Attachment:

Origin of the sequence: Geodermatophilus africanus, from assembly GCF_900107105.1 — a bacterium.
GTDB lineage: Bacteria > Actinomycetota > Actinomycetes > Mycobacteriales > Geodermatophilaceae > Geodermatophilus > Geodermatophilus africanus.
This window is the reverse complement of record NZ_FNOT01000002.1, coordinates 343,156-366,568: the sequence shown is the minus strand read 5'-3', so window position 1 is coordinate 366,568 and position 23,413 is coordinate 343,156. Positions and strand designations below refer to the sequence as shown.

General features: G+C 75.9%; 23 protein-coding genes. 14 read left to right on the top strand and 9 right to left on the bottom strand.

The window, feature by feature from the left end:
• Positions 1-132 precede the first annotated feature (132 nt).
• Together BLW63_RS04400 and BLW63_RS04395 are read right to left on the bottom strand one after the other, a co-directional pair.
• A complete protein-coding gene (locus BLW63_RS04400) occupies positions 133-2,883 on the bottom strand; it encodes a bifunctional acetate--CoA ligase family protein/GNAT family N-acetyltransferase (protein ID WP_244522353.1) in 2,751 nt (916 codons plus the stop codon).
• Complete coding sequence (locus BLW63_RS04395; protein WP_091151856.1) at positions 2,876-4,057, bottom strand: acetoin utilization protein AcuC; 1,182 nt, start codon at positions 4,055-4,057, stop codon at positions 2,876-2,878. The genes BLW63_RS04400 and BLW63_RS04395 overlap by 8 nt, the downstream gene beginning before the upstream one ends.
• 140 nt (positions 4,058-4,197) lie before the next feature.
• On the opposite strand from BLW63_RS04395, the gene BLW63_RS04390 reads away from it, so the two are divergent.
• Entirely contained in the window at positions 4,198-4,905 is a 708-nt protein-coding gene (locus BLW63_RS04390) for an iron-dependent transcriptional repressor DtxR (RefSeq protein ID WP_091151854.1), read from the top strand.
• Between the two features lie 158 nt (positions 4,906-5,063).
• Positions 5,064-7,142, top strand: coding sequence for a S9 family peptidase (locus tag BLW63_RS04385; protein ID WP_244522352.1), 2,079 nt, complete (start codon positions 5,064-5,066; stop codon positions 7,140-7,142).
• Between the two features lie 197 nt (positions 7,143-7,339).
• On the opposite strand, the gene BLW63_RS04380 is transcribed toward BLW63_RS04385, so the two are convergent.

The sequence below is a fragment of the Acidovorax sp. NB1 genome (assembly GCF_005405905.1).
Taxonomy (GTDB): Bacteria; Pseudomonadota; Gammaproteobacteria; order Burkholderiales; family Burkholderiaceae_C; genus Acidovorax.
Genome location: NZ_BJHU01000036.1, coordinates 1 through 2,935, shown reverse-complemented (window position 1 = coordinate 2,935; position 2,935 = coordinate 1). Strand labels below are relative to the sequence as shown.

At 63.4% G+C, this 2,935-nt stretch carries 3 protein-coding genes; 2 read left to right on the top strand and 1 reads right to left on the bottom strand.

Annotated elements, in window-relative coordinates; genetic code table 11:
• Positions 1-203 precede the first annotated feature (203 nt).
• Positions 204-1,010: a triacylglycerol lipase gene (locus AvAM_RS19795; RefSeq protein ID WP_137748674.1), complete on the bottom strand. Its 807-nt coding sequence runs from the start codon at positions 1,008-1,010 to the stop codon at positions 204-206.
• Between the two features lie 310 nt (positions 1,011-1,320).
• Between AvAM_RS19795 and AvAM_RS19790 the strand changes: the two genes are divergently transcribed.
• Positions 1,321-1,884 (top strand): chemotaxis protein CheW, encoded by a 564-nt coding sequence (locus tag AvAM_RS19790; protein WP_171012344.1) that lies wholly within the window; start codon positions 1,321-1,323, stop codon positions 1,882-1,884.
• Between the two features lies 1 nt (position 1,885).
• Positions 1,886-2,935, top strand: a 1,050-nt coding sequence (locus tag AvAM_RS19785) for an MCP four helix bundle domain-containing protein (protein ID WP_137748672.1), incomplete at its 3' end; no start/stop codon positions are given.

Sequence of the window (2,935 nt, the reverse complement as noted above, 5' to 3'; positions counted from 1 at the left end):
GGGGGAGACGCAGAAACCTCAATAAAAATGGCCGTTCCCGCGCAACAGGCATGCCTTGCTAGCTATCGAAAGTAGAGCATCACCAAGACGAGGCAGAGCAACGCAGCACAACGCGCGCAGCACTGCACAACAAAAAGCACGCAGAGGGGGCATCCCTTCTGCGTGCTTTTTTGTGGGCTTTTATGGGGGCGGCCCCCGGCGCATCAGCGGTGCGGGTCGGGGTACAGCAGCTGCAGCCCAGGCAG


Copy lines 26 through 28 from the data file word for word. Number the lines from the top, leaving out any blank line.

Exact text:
• Positions 1,321-1,884 (top strand): chemotaxis protein CheW, encoded by a 564-nt coding sequence (locus tag AvAM_RS19790; protein WP_171012344.1) that lies wholly within the window; start codon positions 1,321-1,323, stop codon positions 1,882-1,884.
• Between the two features lies 1 nt (position 1,885).
• Positions 1,886-2,935, top strand: a 1,050-nt coding sequence (locus tag AvAM_RS19785) for an MCP four helix bundle domain-containing protein (protein ID WP_137748672.1), incomplete at its 3' end; no start/stop codon positions are given.